So the Vancouver Canucks are doing the unconventional thing and naming goaltender Roberto Luongo as team captain.
But wait a minute. NHL Rule 14-D reads: No playing Coach or playing Manager or goalkeeper shall be permitted to act as Captain or Alternate Captain.
That's alright. Apparently the Canucks will get around this by designating Willie Mitchell to perform on-ice captainly duties, such as discussing situations with the referees.
So why does NHL Rule 14-D exist anyways? Here's a brief history of goaltender captains.
In the early 1920s the NHL tried to speed up delays between whistles by legislating that only one player per team would be allowed to converse with the referee during the game. The on-ice captain was born.
If the captain happened to be on the bench, well tough luck. That team could not talk to the referee until he was on the ice.
In 1923 Toronto St. Pats' coach Eddie Powers figured out a way around this by naming his goaltender, John Ross Roach, as the team captain. He was a fiery little bugger nicknamed "Little Napolean," and probably did not win over a lot of friends in the striped shirts.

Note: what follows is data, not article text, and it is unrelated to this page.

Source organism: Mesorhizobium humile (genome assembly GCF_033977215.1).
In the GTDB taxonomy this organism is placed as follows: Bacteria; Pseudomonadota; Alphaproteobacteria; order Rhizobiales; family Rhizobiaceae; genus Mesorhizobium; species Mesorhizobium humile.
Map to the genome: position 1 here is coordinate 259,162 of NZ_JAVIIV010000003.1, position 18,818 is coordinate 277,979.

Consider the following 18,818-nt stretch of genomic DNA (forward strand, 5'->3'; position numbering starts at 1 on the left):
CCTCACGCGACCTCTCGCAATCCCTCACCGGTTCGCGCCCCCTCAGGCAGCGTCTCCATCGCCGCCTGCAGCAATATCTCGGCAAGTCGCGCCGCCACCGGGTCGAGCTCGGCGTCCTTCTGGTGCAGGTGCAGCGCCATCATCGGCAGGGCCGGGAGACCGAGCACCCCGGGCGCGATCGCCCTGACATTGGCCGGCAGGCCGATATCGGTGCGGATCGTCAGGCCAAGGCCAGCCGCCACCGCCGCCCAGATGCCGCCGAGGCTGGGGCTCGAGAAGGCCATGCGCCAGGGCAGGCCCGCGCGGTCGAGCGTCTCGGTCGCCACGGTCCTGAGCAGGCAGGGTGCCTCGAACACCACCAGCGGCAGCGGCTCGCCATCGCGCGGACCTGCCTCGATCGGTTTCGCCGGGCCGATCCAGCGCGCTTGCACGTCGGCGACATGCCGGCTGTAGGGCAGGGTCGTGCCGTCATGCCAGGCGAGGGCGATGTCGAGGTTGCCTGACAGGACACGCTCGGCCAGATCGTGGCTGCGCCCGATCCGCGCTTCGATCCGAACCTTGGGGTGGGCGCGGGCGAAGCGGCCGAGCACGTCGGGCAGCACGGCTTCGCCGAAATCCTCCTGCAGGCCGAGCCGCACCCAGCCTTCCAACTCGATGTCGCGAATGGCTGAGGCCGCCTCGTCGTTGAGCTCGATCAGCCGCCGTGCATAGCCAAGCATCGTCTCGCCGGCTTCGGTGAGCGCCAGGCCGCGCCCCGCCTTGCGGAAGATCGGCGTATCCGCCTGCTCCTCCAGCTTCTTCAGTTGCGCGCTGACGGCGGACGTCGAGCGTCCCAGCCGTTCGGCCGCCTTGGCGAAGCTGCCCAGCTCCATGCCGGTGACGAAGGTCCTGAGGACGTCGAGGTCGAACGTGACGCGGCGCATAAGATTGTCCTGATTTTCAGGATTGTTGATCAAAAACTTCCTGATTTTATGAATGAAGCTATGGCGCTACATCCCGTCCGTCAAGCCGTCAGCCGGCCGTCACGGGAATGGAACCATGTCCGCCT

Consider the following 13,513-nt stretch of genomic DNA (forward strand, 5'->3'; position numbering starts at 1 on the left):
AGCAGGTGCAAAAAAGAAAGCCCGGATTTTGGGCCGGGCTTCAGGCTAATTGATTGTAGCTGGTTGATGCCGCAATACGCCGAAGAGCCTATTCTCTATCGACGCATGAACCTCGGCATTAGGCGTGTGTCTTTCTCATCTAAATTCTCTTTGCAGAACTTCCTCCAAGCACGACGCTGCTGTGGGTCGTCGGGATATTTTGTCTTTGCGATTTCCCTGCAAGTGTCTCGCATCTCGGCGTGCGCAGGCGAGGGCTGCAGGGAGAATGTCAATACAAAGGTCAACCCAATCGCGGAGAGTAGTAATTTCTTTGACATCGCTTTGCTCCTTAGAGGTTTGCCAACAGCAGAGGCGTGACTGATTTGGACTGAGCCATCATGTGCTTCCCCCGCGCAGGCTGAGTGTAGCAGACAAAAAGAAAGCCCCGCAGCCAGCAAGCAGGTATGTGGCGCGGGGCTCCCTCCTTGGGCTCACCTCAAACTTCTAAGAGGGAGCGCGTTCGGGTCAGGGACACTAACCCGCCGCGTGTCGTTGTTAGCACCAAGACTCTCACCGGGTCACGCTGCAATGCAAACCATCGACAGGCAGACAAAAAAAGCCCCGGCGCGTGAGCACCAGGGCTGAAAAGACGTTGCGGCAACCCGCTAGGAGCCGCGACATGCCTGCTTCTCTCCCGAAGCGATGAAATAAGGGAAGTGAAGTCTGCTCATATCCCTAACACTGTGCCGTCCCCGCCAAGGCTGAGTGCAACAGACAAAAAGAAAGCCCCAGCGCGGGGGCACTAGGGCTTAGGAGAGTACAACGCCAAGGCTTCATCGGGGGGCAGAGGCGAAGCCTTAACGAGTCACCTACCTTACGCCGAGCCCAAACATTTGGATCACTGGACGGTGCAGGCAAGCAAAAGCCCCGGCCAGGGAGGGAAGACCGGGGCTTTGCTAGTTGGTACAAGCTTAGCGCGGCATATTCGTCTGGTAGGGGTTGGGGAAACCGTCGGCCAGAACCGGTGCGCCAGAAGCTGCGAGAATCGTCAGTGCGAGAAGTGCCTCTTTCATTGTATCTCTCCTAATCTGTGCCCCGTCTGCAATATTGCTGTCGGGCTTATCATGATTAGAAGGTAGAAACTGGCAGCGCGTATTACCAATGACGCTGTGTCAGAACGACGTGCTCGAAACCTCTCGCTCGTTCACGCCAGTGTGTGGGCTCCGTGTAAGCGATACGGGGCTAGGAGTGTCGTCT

By 1933 four goaltenders were serving as captains - George Hainsworth, Roy Worters, Alex Connell and Charlie Gardiner. In 1934 Chicago's Gardiner, the all star pictured to the right, became the only goaltender to captain a Stanley Cup winning team.
In 1947-48 a 5th goalie was named as team captain - Bill Durnan in Montreal. He was a very talkative fellow. Too talkative. The NHL implemented Rule 14-D in order to eliminate Durnan's and future goalies incessent yapping at the officials.
The rule remains today. Some may say the captain's "C" is largely ceremonial, but realistically do you want your goalie losing focus while debating an illegal line change or the location of a faceoff?